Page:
Go for the bigger unit only if you thought the previous unit did not keep you comfortable under most circumstances.

My opinion,
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Old 09-04-2007, 03:57 PM   #37
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say lew, just HOW does the factory get it in there?
The factory pumped freon into an open line before crimping it, then silver-soldering it closed.

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Old 09-04-2007, 04:30 PM   #38
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TY, i guess that would work
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Old 09-04-2007, 07:21 PM   #39
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Not sure

Quote:
Originally Posted by TomW
I see your profile lists Arizona as home. Yeah, I know "it's a dry heat" and all that, but how did you think your old unit performed?

If you stayed comfortable under most circumstances, then the Btu capacity of the old air conditioner was sized accordingly.

Although I think your existing wiring will be fine, I think you should consider a bigger unit only if you consistently thought the old one did not keep the place comfortable.

If you install the bigger unit, and it's extra capacity is not really needed, then, out on the campground, you will experience cycles of the interior being just a shade under comfortable before the biga$$ unit comes on and all but freezes you out in a very short amount of time before clicking off. The cycle will then repeat.

Go for the bigger unit only if you thought the previous unit did not keep you comfortable under most circumstances.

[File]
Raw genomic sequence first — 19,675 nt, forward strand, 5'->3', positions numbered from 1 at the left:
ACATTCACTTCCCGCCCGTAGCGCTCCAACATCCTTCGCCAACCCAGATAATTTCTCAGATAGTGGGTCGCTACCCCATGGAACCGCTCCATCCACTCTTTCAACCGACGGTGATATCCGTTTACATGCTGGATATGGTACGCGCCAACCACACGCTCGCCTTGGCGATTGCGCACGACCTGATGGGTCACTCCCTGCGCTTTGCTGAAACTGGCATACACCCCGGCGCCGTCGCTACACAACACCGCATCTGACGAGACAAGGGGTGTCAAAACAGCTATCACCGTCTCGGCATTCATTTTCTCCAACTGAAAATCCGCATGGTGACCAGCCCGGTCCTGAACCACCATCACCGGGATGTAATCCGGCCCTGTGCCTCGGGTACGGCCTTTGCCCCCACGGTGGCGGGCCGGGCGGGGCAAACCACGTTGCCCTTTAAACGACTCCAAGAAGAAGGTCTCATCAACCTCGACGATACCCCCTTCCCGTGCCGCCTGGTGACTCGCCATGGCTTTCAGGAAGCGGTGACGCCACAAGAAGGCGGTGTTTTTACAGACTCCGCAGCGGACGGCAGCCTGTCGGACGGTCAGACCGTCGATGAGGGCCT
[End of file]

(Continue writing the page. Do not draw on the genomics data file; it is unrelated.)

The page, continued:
My opinion,
Tom
Tom, I am not sure since the unit started having problems before we got to use it on a trip. When we used it at the house it cooled down nicely inside. We will not likely be using it in the desert summer heat as we usually escape to the high country where the temps are much cooler. I just wanted to ensure we had the correct size unit for our trailer. The 13500 units are quite a bit cheaper, I even saw one for $399 complete. That was the basis of my question.

Thanks,
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Old 09-04-2007, 07:35 PM   #40
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Quote:
Originally Posted by lhall
My current unit is a 13,500 BTU. Does anyone know if I would have to replace the celing unit for a 15,000 BTU unit? My trailer is 28' would the 15,000 unit be overkill? My trailer runs the AC on a 20amp circuit, I see that the larger AC uses 14.8 amps. Any advice here is appreciated.
The only time it would be "overkill" is if it's 70 degrees outside and on high... Once it's gets to 110 degrees outside, "overkill" becomes a moot point. Besides, all you gotta do is adjust the temp to your surroundings. Better to have the capacity when needed rather than struggling without it.
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Old 09-04-2007, 08:18 PM   #41
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Quote:
Originally Posted by TomW
The factory pumped freon into an open line before crimping it, then silver-soldering it closed.

Tom
YUP!

That's how they do it. If you look clesely at the unit....you'll see the crimoed and soldered ends where the refrigerant is added.
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Old 12-17-2007, 12:33 PM   #42
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Decided on the Carrier Low Profile Unit

Thanks for all of the information from everyone on this issue. We decided to replace our existing Carrier Air V with a Carrier Low Profile unit. The installation was a breeze since we were just swapping units. The Low Profile unit looks much nicer on the roof.

Thanks again to all who responded, this helped make the decision much easier.